Good line up. I went last year.  Darin and Brooke Aldridge, Balsam Range, FlintHill.  Besides bluegrass there’s everything from zydeco to calypso.”

        “Cool.  Shelby. The home of Earl Scruggs, right?”

        “Yep. Don Gibson too.  They’ve got a Scruggs Museum and Don Gibson theatre in town.”

        “I’d like to see that.”

        “It’s not up and running yet, but will be soon.  They’ve got Marty Stuart coming in November.”

        Moose noticed a cracked window on the starboard side.  “You seen the duct tape?”  I opened the glove box, retrieved a roll, and handed it to him. “Thanks.”  Moose found the cardboard and began to board up the window.  “Say they’re having Marty Stuart?”

        “That’s next month at the Gibson Theater.”

        “I’d love to open for Marty.”

        “Heck of a player,” I said.

        “I tell you man, when we played with him at Hartford’s he was a hoss.”

        I thought back to those old Christmas parties at John Hartford’s house.  Hartford, Bill Monroe , Marty Stuart, Benny Martin.  John sure knew how to throw together a jam session.  “We gotta get in with this Art of Sound crowd.  Word on the street is they know all the rank and file musicians in that part of the state.  Honest to goodness, man; it’s a music town.”

        “Didn’t we play the fairground there one year?”

        “Yeah.  It was the year Monroe was there.”

        “If I remember right they only had a few hundred people.”

        “Yeah, that was twenty-five years ago, though.  I’m telling you, someone over there has revitalized the local music scene.  I think it’s the Arts Council in town.”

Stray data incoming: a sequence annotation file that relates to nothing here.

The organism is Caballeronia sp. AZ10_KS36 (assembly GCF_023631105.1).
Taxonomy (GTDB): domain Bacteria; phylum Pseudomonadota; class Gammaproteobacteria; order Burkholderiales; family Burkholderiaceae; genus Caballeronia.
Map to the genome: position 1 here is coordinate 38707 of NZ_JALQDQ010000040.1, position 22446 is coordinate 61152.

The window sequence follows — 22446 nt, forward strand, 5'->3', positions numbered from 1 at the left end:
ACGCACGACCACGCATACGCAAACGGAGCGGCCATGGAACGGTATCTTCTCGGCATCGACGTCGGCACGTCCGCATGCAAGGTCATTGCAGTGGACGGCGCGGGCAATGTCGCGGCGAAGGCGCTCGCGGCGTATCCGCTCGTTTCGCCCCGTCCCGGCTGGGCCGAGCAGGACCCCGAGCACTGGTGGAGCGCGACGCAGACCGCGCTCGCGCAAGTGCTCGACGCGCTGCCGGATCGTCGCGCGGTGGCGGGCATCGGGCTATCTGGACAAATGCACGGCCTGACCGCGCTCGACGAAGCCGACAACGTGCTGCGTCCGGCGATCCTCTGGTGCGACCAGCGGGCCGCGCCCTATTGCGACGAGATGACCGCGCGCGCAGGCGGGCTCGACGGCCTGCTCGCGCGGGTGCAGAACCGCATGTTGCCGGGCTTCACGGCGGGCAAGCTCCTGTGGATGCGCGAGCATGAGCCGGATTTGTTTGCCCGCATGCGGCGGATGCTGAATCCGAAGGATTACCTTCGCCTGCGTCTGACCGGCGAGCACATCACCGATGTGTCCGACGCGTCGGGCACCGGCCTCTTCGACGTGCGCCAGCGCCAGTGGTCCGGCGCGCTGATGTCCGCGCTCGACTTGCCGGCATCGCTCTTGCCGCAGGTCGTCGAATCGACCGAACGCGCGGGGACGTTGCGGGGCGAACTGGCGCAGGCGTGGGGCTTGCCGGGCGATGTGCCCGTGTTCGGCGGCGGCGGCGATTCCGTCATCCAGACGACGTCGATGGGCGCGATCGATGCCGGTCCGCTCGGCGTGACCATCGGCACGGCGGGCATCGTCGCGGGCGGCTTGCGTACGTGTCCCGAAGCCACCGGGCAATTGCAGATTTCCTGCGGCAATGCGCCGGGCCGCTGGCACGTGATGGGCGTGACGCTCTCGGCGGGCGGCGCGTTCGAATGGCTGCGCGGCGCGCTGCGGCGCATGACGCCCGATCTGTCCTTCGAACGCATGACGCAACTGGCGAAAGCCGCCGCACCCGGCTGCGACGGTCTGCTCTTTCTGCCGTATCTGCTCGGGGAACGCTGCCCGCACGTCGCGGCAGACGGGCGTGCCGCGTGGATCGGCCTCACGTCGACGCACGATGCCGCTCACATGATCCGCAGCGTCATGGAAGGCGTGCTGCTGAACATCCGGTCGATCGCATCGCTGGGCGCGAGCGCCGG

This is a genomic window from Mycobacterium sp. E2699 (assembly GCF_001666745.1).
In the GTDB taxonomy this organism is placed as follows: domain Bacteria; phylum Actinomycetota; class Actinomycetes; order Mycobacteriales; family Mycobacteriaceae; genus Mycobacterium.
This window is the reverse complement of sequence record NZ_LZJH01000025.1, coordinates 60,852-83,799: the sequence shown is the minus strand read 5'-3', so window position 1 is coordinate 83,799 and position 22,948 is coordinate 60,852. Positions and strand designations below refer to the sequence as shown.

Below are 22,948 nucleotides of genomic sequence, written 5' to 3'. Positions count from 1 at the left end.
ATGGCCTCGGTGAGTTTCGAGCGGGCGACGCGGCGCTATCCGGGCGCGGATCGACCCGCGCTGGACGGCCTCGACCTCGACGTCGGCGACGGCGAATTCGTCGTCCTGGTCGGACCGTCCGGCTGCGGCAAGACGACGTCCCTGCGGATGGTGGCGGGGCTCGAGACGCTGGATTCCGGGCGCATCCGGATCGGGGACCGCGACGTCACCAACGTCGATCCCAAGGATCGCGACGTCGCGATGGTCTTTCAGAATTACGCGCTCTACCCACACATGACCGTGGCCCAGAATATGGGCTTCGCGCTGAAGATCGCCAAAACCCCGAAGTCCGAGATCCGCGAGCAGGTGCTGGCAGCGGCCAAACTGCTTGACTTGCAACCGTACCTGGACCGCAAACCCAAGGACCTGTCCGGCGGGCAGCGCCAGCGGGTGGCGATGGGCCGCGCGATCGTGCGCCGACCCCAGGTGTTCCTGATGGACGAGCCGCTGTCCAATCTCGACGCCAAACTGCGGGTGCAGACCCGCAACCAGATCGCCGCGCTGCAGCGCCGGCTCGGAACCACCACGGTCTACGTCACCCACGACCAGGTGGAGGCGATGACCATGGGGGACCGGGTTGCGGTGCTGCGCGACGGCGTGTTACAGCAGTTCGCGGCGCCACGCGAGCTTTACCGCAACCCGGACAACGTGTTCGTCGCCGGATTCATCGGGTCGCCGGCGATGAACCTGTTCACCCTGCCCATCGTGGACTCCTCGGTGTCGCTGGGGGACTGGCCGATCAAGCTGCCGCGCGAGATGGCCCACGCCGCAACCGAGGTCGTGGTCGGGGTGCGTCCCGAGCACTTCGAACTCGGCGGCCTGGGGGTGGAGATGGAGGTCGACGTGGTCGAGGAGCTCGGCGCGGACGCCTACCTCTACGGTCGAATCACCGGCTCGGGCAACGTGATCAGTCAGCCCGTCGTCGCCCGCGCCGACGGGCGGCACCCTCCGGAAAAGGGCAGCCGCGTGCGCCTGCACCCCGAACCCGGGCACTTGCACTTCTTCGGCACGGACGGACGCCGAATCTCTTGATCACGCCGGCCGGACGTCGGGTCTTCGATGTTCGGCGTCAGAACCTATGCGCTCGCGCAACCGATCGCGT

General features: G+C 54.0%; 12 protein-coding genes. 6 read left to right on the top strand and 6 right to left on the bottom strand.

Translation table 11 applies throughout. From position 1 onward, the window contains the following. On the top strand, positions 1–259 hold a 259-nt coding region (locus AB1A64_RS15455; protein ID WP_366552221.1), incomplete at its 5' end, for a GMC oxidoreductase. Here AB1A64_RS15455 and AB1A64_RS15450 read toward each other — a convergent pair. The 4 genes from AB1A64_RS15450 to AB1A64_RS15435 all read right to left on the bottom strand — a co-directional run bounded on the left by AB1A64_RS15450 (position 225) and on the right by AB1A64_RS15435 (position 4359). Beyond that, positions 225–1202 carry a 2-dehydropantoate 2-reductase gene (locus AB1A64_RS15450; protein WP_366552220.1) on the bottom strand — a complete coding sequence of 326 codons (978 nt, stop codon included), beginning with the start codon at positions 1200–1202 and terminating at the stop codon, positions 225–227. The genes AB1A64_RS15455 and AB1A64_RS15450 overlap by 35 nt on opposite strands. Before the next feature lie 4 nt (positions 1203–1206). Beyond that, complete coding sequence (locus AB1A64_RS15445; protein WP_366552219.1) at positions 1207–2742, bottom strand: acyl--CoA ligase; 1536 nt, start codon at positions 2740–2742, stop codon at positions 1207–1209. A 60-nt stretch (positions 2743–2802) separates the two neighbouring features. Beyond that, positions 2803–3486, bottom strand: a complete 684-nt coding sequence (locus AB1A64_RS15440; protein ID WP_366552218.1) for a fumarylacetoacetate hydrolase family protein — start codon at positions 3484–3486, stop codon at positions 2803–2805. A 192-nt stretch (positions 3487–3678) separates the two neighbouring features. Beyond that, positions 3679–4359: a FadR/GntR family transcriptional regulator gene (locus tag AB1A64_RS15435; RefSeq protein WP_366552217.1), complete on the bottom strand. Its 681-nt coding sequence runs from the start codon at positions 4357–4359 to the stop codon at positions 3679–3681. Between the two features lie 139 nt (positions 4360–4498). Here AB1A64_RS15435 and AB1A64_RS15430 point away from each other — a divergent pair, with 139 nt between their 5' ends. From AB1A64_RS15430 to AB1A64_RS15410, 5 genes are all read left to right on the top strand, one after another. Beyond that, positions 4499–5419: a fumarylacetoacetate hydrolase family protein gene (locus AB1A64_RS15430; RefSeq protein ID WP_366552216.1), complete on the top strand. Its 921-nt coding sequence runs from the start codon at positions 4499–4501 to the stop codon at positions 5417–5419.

Moose fished the keys out of his pocket, and put them in the ignition.  “I’m gonna crank it up.  Go outside and check.” 

        Moose turned the ignition several times and stomped on the gas.  The engine emitted a high-pitched whine, then strained and sputtered.  It finally turned over.  Black smoke poured out of the tailpipe.  I went back up front to give Moose the diagnosis.  “We gotta get Stroker to rebuild this dude over the winter.”  He turned it off, got the grocery list out of his front pocket, and handed it to me.

        I looked it over.  “Good Lord Moose, we don’t eat any better than we used to.”  Viennas, Penrose sausage, Kobe string potatoes, salt and vinegar chips.  “You got any low cholesterol food on there?”  I had him check it again.

        Moose put on his glasses.  “Hm.  At least we don’t have streaky meat sandwiches anymore.”  He handed it back.

        “I guess.”  I folded up the paper and put it in my pocket.  “I’ll go by the Piggly-Wiggly tonight.  

        “What time can you split?”

        I gotta work the morning, but I can get away by 2:00.  They got blues, jazz, a little of everything.  Did you ever hear The Harris Brothers?”

        “Best electric suitcase going.” 

        “Yeah, boy.  Let’s go jam hard.  We’re gonna hit the stage there one day.”